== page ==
Upstairs or downstairs, Neil Perry’s new restaurants make for a fine dining experience
August 11th, 2009
words Paul McGillick, photography Earl Carter, architect Bates Smart, location Sydney, project Spice Temple & Rockpool BAR and grill
Spice Temple, situated in the previously unused basement of one of Sydney’s art deco gems, is entered off Bligh Street. Here what might have been a heritage constraint has been turned into a feature, creating mystery, intrigue and a mood of excited expectation.
Unable to interfere with the façade, architects Bates Smart have made the entry through an anonymous, recessed street door and down an unprepossessing stairway, angled to disguise the final destination.
After this tantalising sequence of arrival, we reach the bar and reception where a screen of suspended unfinished timber battens allows intriguing glimpses to an underlit, sultry, sensuous world beyond.
This is the central dining area wrapped by a perimeter of polished concrete flooring and unfinished brick walls, penetrated through beaded curtains and lit partly by indirect light from the perimeter and inside by Flaming Beacon’s exotic table lamps and pendants with their hint of Chinese calligraphy.
There has always been a heightened erotic frisson about cross-cultural mating – which is probably why Neil Perry’s unique blend of regional Chinese and western cuisines has carried its own sexy cachet.
Upstairs in the Rockpool Bar and Grill it is not so much a cross-cultural marriage as a union of eras where the saucy elegance of inter-war Sydney meets contemporary taste, the revival of a long Sydney tradition of fine eating. For the architects, this was not a case of generating a new experience as adapting an existing one.
“We didn’t want to compete with what was there,” says Bates Smart’s Simon Swaney. “We wanted to dramatise the volume of the space but balance this to provide a unique and intimate dining experience.”
There are three ways to enter the magnificent volume of the main dining room. You can enter from a side door off Bligh Street, you can enter off Hunter Street through the bar with its amazing glass rack feature (subtly lit by Flaming Beacon), or – ideally – up the steps at the front point of the building, through the original black granite lobby and then into the main space.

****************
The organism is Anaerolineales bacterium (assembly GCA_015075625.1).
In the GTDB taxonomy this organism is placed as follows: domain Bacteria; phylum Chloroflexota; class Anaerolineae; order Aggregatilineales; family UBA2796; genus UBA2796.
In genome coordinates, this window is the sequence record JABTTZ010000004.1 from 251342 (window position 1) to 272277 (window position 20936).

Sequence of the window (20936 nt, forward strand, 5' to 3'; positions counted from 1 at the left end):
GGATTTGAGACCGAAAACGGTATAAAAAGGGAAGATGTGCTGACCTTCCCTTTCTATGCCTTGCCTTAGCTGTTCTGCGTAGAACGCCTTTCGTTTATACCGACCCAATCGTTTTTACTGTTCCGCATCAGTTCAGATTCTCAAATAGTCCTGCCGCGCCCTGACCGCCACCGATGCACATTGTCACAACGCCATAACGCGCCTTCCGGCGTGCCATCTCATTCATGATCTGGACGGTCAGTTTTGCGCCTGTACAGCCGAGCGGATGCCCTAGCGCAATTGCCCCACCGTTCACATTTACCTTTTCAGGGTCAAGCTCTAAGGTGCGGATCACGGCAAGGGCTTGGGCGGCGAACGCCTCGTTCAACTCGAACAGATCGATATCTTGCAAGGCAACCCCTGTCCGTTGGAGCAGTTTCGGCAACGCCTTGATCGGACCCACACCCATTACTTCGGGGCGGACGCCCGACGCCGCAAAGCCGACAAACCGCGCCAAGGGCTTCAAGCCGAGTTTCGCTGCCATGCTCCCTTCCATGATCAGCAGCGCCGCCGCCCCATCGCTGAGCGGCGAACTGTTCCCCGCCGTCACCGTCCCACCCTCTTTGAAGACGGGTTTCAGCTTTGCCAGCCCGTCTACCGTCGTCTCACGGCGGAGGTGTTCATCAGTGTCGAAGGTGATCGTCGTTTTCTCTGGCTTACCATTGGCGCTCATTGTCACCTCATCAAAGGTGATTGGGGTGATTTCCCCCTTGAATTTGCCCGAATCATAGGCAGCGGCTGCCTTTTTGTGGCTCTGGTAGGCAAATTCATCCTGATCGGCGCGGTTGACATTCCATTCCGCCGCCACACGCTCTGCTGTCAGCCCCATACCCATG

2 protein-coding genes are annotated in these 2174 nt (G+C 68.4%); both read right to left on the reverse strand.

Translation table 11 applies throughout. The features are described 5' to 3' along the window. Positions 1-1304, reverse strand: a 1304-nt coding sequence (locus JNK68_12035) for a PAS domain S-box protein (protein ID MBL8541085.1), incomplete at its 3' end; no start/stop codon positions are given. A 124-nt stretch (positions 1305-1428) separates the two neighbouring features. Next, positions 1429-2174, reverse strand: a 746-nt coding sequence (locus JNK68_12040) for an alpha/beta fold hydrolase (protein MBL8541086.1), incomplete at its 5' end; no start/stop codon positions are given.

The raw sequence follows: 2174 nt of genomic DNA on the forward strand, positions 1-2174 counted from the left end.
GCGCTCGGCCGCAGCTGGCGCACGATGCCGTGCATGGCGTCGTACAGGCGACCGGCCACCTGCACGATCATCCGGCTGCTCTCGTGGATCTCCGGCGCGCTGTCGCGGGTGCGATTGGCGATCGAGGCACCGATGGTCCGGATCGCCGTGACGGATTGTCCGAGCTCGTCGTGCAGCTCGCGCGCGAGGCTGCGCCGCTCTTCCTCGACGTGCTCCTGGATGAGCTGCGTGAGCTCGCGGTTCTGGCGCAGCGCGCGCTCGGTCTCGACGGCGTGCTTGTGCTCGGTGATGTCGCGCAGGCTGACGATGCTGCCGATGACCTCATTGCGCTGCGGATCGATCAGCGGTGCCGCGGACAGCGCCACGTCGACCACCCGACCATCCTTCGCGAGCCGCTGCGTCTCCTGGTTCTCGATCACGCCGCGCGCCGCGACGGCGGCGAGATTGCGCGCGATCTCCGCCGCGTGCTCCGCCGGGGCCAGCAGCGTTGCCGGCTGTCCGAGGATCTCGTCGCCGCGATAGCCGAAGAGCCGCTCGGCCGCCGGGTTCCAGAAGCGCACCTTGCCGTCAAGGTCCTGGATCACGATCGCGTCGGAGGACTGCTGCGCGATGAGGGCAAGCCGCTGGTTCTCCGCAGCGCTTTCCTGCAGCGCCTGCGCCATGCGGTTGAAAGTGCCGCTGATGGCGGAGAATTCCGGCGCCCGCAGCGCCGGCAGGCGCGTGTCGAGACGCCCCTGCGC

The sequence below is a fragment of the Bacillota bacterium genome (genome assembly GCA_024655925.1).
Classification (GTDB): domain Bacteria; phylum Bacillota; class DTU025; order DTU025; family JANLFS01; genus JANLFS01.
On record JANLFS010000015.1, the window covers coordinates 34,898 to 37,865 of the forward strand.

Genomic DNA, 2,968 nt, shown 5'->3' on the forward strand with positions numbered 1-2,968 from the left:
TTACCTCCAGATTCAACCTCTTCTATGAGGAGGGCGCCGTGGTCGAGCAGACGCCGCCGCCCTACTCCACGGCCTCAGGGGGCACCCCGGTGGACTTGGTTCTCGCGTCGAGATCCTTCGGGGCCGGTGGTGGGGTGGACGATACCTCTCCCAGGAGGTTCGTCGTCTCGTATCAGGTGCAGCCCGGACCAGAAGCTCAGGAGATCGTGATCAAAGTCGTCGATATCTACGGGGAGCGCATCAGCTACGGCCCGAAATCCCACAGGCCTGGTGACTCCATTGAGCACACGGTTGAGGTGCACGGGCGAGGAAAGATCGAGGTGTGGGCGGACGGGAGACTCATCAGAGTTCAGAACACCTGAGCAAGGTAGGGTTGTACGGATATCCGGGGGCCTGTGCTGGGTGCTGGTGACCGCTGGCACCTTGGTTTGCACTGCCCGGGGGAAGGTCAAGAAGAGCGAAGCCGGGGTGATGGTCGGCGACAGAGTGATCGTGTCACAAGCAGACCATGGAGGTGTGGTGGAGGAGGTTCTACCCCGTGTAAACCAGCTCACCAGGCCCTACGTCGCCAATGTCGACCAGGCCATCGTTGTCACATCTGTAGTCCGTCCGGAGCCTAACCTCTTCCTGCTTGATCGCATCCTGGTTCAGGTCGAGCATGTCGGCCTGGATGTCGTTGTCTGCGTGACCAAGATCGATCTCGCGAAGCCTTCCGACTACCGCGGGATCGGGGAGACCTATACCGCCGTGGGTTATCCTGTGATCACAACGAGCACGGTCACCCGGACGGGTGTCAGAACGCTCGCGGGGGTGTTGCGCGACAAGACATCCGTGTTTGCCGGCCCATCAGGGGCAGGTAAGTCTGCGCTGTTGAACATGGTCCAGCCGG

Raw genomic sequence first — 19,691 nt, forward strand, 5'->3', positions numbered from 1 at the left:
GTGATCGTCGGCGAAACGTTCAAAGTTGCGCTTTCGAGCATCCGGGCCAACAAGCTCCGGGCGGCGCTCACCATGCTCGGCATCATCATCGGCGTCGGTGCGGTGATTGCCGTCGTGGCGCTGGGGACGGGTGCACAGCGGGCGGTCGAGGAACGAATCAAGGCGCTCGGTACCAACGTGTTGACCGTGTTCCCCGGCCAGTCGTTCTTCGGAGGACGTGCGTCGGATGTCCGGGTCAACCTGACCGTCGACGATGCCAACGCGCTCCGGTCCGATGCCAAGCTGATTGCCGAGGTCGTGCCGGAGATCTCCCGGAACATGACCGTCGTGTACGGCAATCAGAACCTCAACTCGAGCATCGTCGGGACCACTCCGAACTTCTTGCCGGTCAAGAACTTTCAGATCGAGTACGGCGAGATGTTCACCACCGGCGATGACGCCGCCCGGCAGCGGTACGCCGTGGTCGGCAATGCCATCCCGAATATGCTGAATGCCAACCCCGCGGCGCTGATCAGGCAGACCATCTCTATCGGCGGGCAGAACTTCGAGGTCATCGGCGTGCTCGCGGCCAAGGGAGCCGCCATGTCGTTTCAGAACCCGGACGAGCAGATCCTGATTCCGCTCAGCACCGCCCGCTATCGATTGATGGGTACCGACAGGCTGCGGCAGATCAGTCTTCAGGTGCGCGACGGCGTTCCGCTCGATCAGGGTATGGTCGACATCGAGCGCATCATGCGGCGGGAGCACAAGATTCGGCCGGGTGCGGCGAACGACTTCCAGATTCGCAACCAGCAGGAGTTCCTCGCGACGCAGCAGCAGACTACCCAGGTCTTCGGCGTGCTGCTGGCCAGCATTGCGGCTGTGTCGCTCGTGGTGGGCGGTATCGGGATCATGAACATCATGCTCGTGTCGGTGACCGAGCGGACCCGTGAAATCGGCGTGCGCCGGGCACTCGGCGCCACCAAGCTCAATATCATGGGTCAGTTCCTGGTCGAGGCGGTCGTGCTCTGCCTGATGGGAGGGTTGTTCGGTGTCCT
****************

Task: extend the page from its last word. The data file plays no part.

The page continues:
Here one is brought up short at the reception desk because, after the constrained lobby, the interior space explodes – massive plaster marble Egyptian columns support a moulded ceiling, splendid walls of back-lit, mullioned, wire-glass panels, handsome windows which look out onto tree lined streets, and the mezzanine at the far end with its wrought-iron balustrade.
Upstairs or below stairs, this is an exquisite dining experience where, for once, the quality of the décor matches the exceptional quality of the food.
(61 2) 8354 5100 batessmart.com Chairs and bar stools all supplied by Thonet, leather upholstery throughout by Pelle Leathers, leather upholstery in Rockpool from Camm Upholstery, custom lighting by The Flaming Beacon, Custom carpets supplied by Brintons Carpets, ‘Eco-panel’ acoustic ceiling baffles from Woven Image, custom wallpaper in Rockpool from Publisher Textiles.
Brintons Carpets 1800 332 694 brintons.com.au Camm Upholstery (61 3) 9555 7580 The Flaming Beacon (61 3) 9606 0255 tfb.com.au Pelle Leathers (61 2) 9460 9222 pelleleathers.com.au Publisher Textiles (61 2) 9569 6044 publishertextiles.com.au Thonet (61 2) 9332 1600 thonet.com.au Woven Image (61 2) 9913 8668 wovenimage.com.au
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